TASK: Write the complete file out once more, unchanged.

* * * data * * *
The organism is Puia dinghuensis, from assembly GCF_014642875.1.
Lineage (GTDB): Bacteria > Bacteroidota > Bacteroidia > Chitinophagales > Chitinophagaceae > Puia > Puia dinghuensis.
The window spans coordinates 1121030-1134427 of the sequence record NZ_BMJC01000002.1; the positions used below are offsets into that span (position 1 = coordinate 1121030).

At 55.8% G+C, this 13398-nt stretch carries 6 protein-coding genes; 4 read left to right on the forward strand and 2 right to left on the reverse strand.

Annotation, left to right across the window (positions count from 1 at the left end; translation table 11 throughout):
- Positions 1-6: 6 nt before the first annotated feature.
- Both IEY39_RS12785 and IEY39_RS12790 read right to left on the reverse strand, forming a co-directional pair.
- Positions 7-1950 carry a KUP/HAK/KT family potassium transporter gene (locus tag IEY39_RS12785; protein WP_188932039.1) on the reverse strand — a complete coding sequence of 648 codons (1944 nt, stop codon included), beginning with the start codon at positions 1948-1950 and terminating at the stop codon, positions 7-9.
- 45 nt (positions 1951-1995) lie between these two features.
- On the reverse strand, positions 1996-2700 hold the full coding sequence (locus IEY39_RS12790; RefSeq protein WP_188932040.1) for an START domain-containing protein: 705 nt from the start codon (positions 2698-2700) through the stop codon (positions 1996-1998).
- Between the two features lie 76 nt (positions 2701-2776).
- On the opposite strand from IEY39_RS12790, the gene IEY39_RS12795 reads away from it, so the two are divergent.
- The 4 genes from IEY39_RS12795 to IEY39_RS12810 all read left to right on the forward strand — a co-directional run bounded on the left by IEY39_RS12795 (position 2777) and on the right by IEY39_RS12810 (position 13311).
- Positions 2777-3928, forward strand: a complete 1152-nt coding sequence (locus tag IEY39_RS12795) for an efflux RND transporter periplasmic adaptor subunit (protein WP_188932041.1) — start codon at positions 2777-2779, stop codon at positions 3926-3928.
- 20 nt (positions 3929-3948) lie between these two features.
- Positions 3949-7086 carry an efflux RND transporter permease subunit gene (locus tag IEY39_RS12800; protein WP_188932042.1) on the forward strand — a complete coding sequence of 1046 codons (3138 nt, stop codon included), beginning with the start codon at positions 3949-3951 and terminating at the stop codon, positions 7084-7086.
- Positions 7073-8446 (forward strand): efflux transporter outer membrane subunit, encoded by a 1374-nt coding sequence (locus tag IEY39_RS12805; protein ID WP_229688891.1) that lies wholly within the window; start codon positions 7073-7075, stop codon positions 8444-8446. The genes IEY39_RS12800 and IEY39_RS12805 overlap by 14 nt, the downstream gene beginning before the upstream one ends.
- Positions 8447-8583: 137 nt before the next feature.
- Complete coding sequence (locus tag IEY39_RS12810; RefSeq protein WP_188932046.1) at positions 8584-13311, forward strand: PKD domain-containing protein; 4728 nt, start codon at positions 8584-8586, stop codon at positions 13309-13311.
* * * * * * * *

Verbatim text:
The organism is Puia dinghuensis, from assembly GCF_014642875.1.
Lineage (GTDB): Bacteria > Bacteroidota > Bacteroidia > Chitinophagales > Chitinophagaceae > Puia > Puia dinghuensis.
The window spans coordinates 1121030-1134427 of the sequence record NZ_BMJC01000002.1; the positions used below are offsets into that span (position 1 = coordinate 1121030).

At 55.8% G+C, this 13398-nt stretch carries 6 protein-coding genes; 4 read left to right on the forward strand and 2 right to left on the reverse strand.

Annotation, left to right across the window (positions count from 1 at the left end; translation table 11 throughout):
- Positions 1-6: 6 nt before the first annotated feature.
- Both IEY39_RS12785 and IEY39_RS12790 read right to left on the reverse strand, forming a co-directional pair.
- Positions 7-1950 carry a KUP/HAK/KT family potassium transporter gene (locus tag IEY39_RS12785; protein WP_188932039.1) on the reverse strand — a complete coding sequence of 648 codons (1944 nt, stop codon included), beginning with the start codon at positions 1948-1950 and terminating at the stop codon, positions 7-9.
- 45 nt (positions 1951-1995) lie between these two features.
- On the reverse strand, positions 1996-2700 hold the full coding sequence (locus IEY39_RS12790; RefSeq protein WP_188932040.1) for an START domain-containing protein: 705 nt from the start codon (positions 2698-2700) through the stop codon (positions 1996-1998).
- Between the two features lie 76 nt (positions 2701-2776).
- On the opposite strand from IEY39_RS12790, the gene IEY39_RS12795 reads away from it, so the two are divergent.
- The 4 genes from IEY39_RS12795 to IEY39_RS12810 all read left to right on the forward strand — a co-directional run bounded on the left by IEY39_RS12795 (position 2777) and on the right by IEY39_RS12810 (position 13311).
- Positions 2777-3928, forward strand: a complete 1152-nt coding sequence (locus tag IEY39_RS12795) for an efflux RND transporter periplasmic adaptor subunit (protein WP_188932041.1) — start codon at positions 2777-2779, stop codon at positions 3926-3928.
- 20 nt (positions 3929-3948) lie between these two features.
- Positions 3949-7086 carry an efflux RND transporter permease subunit gene (locus tag IEY39_RS12800; protein WP_188932042.1) on the forward strand — a complete coding sequence of 1046 codons (3138 nt, stop codon included), beginning with the start codon at positions 3949-3951 and terminating at the stop codon, positions 7084-7086.
- Positions 7073-8446 (forward strand): efflux transporter outer membrane subunit, encoded by a 1374-nt coding sequence (locus tag IEY39_RS12805; protein ID WP_229688891.1) that lies wholly within the window; start codon positions 7073-7075, stop codon positions 8444-8446. The genes IEY39_RS12800 and IEY39_RS12805 overlap by 14 nt, the downstream gene beginning before the upstream one ends.
- Positions 8447-8583: 137 nt before the next feature.
- Complete coding sequence (locus tag IEY39_RS12810; RefSeq protein WP_188932046.1) at positions 8584-13311, forward strand: PKD domain-containing protein; 4728 nt, start codon at positions 8584-8586, stop codon at positions 13309-13311.